Grammar Guide
Verbs
Spanish Imperfect Subjunctive

Spanish Imperfect Subjunctive

Quick Answer

The imperfect subjunctive (el imperfecto de subjuntivo) follows many of the same rules as the present subjunctive. Introduced with a preterite, imperfect, conditional, or past perfect WEIRDO verb in the independent clause, the imperfect subjunctive often refers to a previous experience, but can also refer to unlikely events or possibilities.

Check out these examples of the imperfect subjunctive.

Si tuviera más dinero, viajaría por todo el mundo.
If I had more money, I would travel around the whole world.
Si yo fuera tú, no lo haría.
If I were you, I wouldn’t do it.

Imperfect Subjunctive Forms

Finding the Imperfect Subjunctive Stem

To conjugate a verb in the imperfect subjunctive, you'll need to know the third person plural (ellos, ellas) preterite form of the verb you're using. Why? Instead of using the infinitive for a stem, the imperfect subjunctive uses the third person plural of the preterite (minus the -ron). Whatever the third person preterite from of a verb is, whether regular or irregular, becomes the base for the imperfect subjunctive stem.

Imperfect Subjunctive Stem Formula

imperfect subjunctive stem = third person plural preterite form minus -ron ending

Imperfect Subjunctive Stem Examples

Here are the imperfect subjunctive stems of some common Spanish verbs.

InfinitiveThird Person Preterite FormImperfect Subjunctive Stem
caber
cupieron
cupie-
dar
dieron
die-
decir
dijeron
dije-
dormir
durmieron
durmie-
estar
estuvieron
estuvie-
haber
hubieron
hubie-
hablar
hablaron
habla-
hacer
hicieron
hicie-
ir
fueron
fue-
leer
leyeron
leye-
tener
tuvieron
tuvie-
pedir
pidieron
pidie-
poder
pudieron
pudie-
poner
pusieron
pusie-
preferir
prefirieron
prefirie-
querer
quisieron
quisie-
saber
supieron
supie-
sentir
sintieron
sintie-
ser
fueron
fue-
traducir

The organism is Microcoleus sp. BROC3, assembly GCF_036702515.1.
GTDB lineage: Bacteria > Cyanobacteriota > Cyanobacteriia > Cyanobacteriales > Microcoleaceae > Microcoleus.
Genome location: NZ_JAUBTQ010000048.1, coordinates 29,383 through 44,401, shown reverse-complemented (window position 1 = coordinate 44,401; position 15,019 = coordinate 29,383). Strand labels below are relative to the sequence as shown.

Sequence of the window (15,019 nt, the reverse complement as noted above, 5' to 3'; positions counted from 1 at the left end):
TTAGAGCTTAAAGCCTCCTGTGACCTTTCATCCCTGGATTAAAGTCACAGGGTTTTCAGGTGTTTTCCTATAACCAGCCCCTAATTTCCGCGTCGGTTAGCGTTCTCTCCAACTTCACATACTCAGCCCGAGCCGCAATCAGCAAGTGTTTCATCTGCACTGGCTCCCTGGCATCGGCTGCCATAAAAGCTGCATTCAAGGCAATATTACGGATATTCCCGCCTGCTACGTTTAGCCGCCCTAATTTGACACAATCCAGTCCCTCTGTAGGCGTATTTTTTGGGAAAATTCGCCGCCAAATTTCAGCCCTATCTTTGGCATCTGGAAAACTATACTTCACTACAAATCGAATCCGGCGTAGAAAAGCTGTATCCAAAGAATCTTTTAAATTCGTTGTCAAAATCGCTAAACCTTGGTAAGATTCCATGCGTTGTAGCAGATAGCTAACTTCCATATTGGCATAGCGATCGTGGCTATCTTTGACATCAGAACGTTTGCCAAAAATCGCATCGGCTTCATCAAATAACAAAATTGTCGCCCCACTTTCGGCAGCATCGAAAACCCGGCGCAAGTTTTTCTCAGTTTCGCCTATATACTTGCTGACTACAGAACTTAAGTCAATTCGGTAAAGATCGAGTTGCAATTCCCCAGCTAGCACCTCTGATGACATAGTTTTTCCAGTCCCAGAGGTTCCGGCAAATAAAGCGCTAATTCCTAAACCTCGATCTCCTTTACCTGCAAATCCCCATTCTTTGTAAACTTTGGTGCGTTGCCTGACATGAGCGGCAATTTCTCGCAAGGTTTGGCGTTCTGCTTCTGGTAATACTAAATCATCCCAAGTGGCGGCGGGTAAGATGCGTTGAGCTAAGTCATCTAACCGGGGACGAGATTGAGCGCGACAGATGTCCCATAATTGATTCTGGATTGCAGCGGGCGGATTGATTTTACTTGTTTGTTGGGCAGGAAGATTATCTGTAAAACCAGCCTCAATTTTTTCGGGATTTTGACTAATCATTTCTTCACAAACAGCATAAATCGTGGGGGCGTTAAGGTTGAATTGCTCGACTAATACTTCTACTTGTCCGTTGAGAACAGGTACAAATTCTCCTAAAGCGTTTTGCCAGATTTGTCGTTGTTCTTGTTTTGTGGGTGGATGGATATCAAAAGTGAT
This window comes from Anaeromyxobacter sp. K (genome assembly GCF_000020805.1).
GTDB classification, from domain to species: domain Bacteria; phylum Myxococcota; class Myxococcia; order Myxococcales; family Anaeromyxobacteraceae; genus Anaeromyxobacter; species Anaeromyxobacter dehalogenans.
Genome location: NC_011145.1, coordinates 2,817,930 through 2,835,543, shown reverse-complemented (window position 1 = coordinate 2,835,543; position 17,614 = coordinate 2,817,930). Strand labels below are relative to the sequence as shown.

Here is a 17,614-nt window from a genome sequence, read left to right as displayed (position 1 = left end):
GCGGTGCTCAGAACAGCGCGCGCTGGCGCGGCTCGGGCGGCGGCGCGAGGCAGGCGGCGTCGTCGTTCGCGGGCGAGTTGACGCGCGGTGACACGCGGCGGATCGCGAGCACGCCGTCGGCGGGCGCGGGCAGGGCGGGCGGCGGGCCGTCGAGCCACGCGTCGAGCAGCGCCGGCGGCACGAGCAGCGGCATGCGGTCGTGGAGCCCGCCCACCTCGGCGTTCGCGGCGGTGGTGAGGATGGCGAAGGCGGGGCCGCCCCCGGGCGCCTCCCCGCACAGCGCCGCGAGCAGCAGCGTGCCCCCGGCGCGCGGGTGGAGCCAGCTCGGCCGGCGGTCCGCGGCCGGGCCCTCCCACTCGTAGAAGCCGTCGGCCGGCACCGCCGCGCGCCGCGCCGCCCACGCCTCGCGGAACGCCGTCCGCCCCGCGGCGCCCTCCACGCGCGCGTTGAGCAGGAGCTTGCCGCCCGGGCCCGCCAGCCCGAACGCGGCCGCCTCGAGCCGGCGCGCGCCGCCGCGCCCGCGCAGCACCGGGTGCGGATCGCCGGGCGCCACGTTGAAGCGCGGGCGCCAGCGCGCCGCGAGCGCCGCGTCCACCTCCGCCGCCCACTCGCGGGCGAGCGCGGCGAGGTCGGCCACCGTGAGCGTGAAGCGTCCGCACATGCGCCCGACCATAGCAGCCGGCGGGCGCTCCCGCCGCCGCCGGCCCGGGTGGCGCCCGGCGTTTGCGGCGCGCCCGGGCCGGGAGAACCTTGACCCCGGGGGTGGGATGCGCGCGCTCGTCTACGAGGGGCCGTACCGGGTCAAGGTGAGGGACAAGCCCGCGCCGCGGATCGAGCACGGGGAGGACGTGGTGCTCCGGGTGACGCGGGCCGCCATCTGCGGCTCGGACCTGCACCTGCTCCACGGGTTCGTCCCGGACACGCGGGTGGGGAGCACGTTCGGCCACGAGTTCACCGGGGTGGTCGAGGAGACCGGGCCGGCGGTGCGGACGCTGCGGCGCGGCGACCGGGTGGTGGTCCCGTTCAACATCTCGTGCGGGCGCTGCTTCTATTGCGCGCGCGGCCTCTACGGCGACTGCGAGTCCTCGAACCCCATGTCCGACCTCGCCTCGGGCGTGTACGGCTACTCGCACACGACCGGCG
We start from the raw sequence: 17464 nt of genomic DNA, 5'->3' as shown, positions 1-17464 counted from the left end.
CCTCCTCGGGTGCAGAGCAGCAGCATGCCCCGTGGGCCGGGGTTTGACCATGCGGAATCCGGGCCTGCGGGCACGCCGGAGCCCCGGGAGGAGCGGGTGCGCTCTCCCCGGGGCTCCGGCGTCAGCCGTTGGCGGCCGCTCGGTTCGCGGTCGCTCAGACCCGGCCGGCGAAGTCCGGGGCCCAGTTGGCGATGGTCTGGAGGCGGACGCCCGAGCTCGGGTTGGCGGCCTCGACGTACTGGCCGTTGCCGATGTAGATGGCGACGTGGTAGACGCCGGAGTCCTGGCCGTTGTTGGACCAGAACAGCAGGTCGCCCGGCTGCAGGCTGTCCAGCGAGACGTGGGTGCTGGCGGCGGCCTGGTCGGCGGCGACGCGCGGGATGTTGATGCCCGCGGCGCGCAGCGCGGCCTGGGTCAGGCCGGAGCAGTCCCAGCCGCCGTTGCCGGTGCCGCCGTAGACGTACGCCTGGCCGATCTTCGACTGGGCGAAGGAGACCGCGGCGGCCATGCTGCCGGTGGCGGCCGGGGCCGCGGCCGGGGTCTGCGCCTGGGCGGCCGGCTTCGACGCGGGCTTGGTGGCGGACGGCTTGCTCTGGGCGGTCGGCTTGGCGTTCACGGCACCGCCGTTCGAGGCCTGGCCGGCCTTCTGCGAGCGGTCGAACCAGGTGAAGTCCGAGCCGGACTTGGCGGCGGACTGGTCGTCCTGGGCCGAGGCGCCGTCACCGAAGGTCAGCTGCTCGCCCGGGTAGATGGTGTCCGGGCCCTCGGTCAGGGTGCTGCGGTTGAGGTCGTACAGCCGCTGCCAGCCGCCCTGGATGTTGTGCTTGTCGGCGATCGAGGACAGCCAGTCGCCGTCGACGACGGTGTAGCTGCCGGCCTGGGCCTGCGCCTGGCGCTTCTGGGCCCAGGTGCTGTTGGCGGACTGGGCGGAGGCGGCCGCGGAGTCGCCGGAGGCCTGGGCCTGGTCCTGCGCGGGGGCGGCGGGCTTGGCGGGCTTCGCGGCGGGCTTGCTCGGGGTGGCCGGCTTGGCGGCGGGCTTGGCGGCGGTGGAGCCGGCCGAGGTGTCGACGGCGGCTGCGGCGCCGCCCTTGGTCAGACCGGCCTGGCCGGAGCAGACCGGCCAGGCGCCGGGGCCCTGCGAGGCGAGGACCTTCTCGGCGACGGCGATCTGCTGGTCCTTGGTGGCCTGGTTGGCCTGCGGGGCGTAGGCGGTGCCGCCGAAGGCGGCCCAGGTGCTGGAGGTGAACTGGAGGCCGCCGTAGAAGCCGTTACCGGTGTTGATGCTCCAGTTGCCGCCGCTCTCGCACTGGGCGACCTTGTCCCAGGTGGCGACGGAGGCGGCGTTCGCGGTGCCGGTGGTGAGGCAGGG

tradujeron
traduje-
traer
trajeron
traje-
ver
vieron
vie-

Imperfect Subjunctive Endings

When conjugating the imperfect subjunctive, you can choose from two different sets of endings. Both are correct, though use of the first set, whose yo ending is -ra, is more widespread.

SubjectSubjunctive 1 EndingsSubjunctive 2 Endings
yo-ra-se
-ras-ses
él, ella, usted-ra-se
nosotros-ramos-semos
vosotros-rais-seis
ellos, ellas, ustedes-ran-sen

Watch out for the accents

Nosotros imperfect subjunctive conjugations have a tilde on the vowel that comes immediately before the subjunctive ending. For example:

  • habláramos /hablásemos
  • escribiéramos/escribiésemos

Here are three common verbs conjugated in the imperfect subjunctive with each set of endings.

Subjunctive 1

SubjectHablarHacerTraducir
yo
hablara
hiciera
tradujera
hablaras
hicieras
tradujeras
él, ella, usted
hablara
hiciera
tradujera
nosotros
habláramos
hiciéramos
tradujéramos
vosotros
hablarais
hicierais
tradujerais
ellos, ellas, ustedes
hablaran
hicieran
tradujeran

Subjunctive 2

SubjectHablarHacerTraducir
yo
hablase
hiciese
tradujese
hablases
hicieses
tradujeses
él, ella, usted
hablase
hiciese
tradujese
nosotros
hablásemos
hiciésemos
tradujésemos
vosotros
hablaseis
hicieseis
tradujeseis
ellos, ellas, ustedes
hablasen
hiciesen
tradujesen

Imperfect Subjunctive Uses

The imperfect subject can be used to talk about past occurrences, current opinions of past events, doubts and wishes, as well as in if clauses and polite requests.

1. Past Occurrences

If the WEIRDO verb in the independent clause is in the preterite or the imperfect, then the subjunctive verb that follows will be imperfect.

Quise que vinieras/vinieses a mi fiesta.
I wanted you to come to my party.
Tenía miedo de que no lloviera/lloviese.
I was scared it wouldn't rain.
Le iba a prestar dinero para que se comprara un abrigo.
I was going to lend him money so he could buy a coat.

2. Current Opinions of Past Events

The imperfect subjunctive can also be used to express current emotions, doubts, etc. about something that happened in the past.

Es bueno que él se casara/casase.
It's good that he got married.
No me parece que el viaje fuera/fuese largo.
It doesn't seem to me that the journey was long.

3. Doubts and Wishes

It's common to see ojalá or ojalá que used with the imperfect subjunctive to express the idea of hoping for something that is unlikely to happen or is impossible.

Ojalá que nevara/nevase en Panamá.
I wish it were snowing in Panama.
Ojalá mi hermano se casara/casase.
I wish my brother were getting married.

4. If Clauses

When preceded by si (if), the imperfect subjunctive is often used to talk about hypotheticals. Note that the other verb in these constructions is in the conditional.

Si yo fuera/fuese reina, viajaría por todo el mundo.
If I were queen, I would travel all over the world.
Pintaría más seguido si tuviera/tuviese más tiempo.
I would paint more often if I had more time.

5. Polite Suggestions and Requests

The imperfect subjunctive can be used to make very polite suggestions or formal requests.

Quisiera/Quisiese dos semanas de vacaciones.
I would like two weeks of vacation.

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